Of course, you don't have to abuse the UDC Go To for scripts. There's also the UDC Run Script which accepts scripts without a prefixed "::", e.g. text "<clipboard>".
Run Script can also handle more advanced stuff like multi-line scripts (see image on the left), and multi-scripts, the rules and possibilities of which will be further explained below under "XYplorer Script Files". Here's just an appetizing preview:
goto "Desktop|"; // sort by modified date, descending sortby "m", "d"; // select first sel 1; focus "List";
What you have learned in this section about XY scripting is:
Scripts, when prefixed with "::", can be executed from anywhere where you also could enter a location term. This could be a Catalog item, or also e.g. a Favorite Folder
You can execute almost any function in XY in a script by referring to its function ID. E.g. #230 will pop up the submenu "New" of menu Edit.
Suppose you have an older script #230, and you forgot what #230 refers to. What now? Very simple, enter stepping mode:
Open the Scripting menu and select "Step Through Scripts".
Now execute your mysterious script.
A small dialog will pop up and tell you what is about to happen (screenshot). You can now decide whether to execute the command, or skip it, or cancel the whole script. In stepping mode you are on the safe side. It is highly recommended when writing or debugging scripts!
There's also a toolbar button for toggling the stepping mode. When pressed (stepping is ON) its color changes to red to make the current state very clear.
Here we are talking popup menus that are user-defined by a text file. Let's make one:
A script file is basically a library of scripts. It is nothing more than a simple text file, which can contain one or more scripts. You will be able to either call one of those scripts directly, or simply load the entire file. In such case, XY will create a menu based on the contained scripts in that file and pop it up, allowing you to choose which script to execute.
The syntax for the scripts themselves within script files is exactly the same as for scripts anywhere else in XY since this is just another way to store and execute scripts.
To Load a Script File do one of the following:
The existence of a command load, of course, means that one script file can load another. You will get an idea of the potential of scripting by now...
By using labels you can execute a script inside a file directly, avoiding the popup menu. The label is attached to the caption, separated by " : " (space-colon-space). For example:
If the above is saved to a file called "test.xys" in application data path then the following command will directly bring you to the System folder: load "test.xys", "system".
Hidden scripts can be executed but are not shown in the script file's popup menu. To hide a script simply prefix an underscore to the caption or label (a hidden script does not need a caption anyway).
For example, create a script file "date.xys" in application data path with the following contents:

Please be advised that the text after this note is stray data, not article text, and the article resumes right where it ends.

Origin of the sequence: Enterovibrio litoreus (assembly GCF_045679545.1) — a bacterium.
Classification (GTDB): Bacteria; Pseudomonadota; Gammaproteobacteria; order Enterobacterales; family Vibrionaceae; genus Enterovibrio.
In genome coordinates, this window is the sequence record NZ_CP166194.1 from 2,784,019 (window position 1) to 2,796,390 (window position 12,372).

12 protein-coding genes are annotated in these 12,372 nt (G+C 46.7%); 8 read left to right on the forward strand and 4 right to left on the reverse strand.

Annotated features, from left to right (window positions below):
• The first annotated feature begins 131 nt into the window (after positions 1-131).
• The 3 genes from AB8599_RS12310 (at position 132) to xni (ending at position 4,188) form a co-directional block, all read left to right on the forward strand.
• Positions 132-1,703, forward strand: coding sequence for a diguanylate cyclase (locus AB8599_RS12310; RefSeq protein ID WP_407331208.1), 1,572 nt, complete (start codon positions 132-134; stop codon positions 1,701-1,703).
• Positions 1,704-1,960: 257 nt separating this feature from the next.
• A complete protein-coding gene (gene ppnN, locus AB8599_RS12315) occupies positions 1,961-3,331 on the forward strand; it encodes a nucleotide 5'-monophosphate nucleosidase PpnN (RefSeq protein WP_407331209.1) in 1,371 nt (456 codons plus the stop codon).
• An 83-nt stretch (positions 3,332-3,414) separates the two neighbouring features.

Now execute the script load "date.xys". The popup menu will show only two of the four contained scripts. Select either and see what happens.
Now run the script load "date.xys", "date". The script with the label "date" will be executed directly. It has only one command: sub "_date";. The sub command is a special command to call a script inside the same script file. In this case the hidden script with the label "_date" is called and executed. Its command msg "<date yyyy-mm-dd>" produces the message box showing the current date.
Advancing in script writing, you will soon feel the need for variables. XYplorer allows you to define and use as many variables as you want, using a number of commands like set, input, replace, etc. The script $a = "Hi!"; msg $a; will define a new variable $a and assign the string "Hi!" (without the quotes) to it; then a message box will display "Hi!".
Variables are resolved wherever they are found in the arguments of all subsequent commands of the script, even if they are found inside quoted strings; for example:
$name = "Ted"; msg "Hi, I'm uncle $name!";
will display the message "Hi, I'm uncle Ted!".
Variables have to conform to the following rules:
Variable names are case-sensitive. The scope and lifetime of a variable begins and ends with the script where it has been defined.
Just click and the move will reliably happen. No need to remember long paths anymore, to locate them on your hard disk, to drag'n'drop or copy'n'paste.
|catalog.dat||4.612 bytes||2008-11-04 10:33:34|
|CatalogDefault.dat||4.612 bytes||2008-10-15 11:00:00|
|fvs.dat||92 bytes||2008-11-04 10:33:34|
|ks.dat||8.224 bytes||2008-11-04 10:33:34|
|LicenseXY.txt||4.120 bytes||2008-10-15 11:00:00|
|ReadmeXY.txt||5.535 bytes||2008-10-15 11:00:00|
|TipOfTheDay.htm||20.120 bytes||2008-10-16 07:51:58|
|udc.dat||36 bytes||2008-11-04 10:33:34|
|Uninstall.exe||69.872 bytes||2008-11-04 10:32:53|
|XYplorer.cnt||1.244 bytes||2008-10-15 11:00:00|
|XYplorer.exe||3.096.576 bytes||2008-11-04 10:32:18|
|XYplorer.hlp||293.040 bytes||2008-10-15 11:00:00|
|XYplorer.ini||25.038 bytes||2008-11-04 10:33:34|
|XYplorer.url||49 bytes||2008-11-04 10:32:53|
For a complete reference of all scripting commands see the Help file.
Here is a places where you can find free scripts to use and learn: